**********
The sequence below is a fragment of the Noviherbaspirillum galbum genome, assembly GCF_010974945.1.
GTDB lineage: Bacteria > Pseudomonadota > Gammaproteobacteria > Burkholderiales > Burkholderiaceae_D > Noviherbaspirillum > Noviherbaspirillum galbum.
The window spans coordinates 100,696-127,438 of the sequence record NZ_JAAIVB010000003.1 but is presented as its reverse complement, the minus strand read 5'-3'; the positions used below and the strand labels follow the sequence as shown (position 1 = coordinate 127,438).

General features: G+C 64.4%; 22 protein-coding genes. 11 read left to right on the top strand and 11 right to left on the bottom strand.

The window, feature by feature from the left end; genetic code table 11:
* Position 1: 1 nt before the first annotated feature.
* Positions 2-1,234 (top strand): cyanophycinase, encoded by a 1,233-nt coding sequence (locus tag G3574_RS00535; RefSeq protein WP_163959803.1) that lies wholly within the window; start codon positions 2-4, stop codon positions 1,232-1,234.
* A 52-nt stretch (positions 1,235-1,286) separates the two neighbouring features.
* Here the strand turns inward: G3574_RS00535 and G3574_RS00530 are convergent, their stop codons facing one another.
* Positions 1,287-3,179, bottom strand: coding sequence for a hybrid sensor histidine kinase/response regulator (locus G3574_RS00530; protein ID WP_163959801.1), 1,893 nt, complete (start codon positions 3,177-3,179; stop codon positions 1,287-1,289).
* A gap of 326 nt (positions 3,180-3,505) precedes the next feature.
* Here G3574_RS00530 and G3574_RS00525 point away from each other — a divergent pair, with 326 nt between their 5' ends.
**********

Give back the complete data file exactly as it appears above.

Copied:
The sequence below is a fragment of the Noviherbaspirillum galbum genome, assembly GCF_010974945.1.
GTDB lineage: Bacteria > Pseudomonadota > Gammaproteobacteria > Burkholderiales > Burkholderiaceae_D > Noviherbaspirillum > Noviherbaspirillum galbum.
The window spans coordinates 100,696-127,438 of the sequence record NZ_JAAIVB010000003.1 but is presented as its reverse complement, the minus strand read 5'-3'; the positions used below and the strand labels follow the sequence as shown (position 1 = coordinate 127,438).

General features: G+C 64.4%; 22 protein-coding genes. 11 read left to right on the top strand and 11 right to left on the bottom strand.

The window, feature by feature from the left end; genetic code table 11:
* Position 1: 1 nt before the first annotated feature.
* Positions 2-1,234 (top strand): cyanophycinase, encoded by a 1,233-nt coding sequence (locus tag G3574_RS00535; RefSeq protein WP_163959803.1) that lies wholly within the window; start codon positions 2-4, stop codon positions 1,232-1,234.
* A 52-nt stretch (positions 1,235-1,286) separates the two neighbouring features.
* Here the strand turns inward: G3574_RS00535 and G3574_RS00530 are convergent, their stop codons facing one another.
* Positions 1,287-3,179, bottom strand: coding sequence for a hybrid sensor histidine kinase/response regulator (locus G3574_RS00530; protein ID WP_163959801.1), 1,893 nt, complete (start codon positions 3,177-3,179; stop codon positions 1,287-1,289).
* A gap of 326 nt (positions 3,180-3,505) precedes the next feature.
* Here G3574_RS00530 and G3574_RS00525 point away from each other — a divergent pair, with 326 nt between their 5' ends.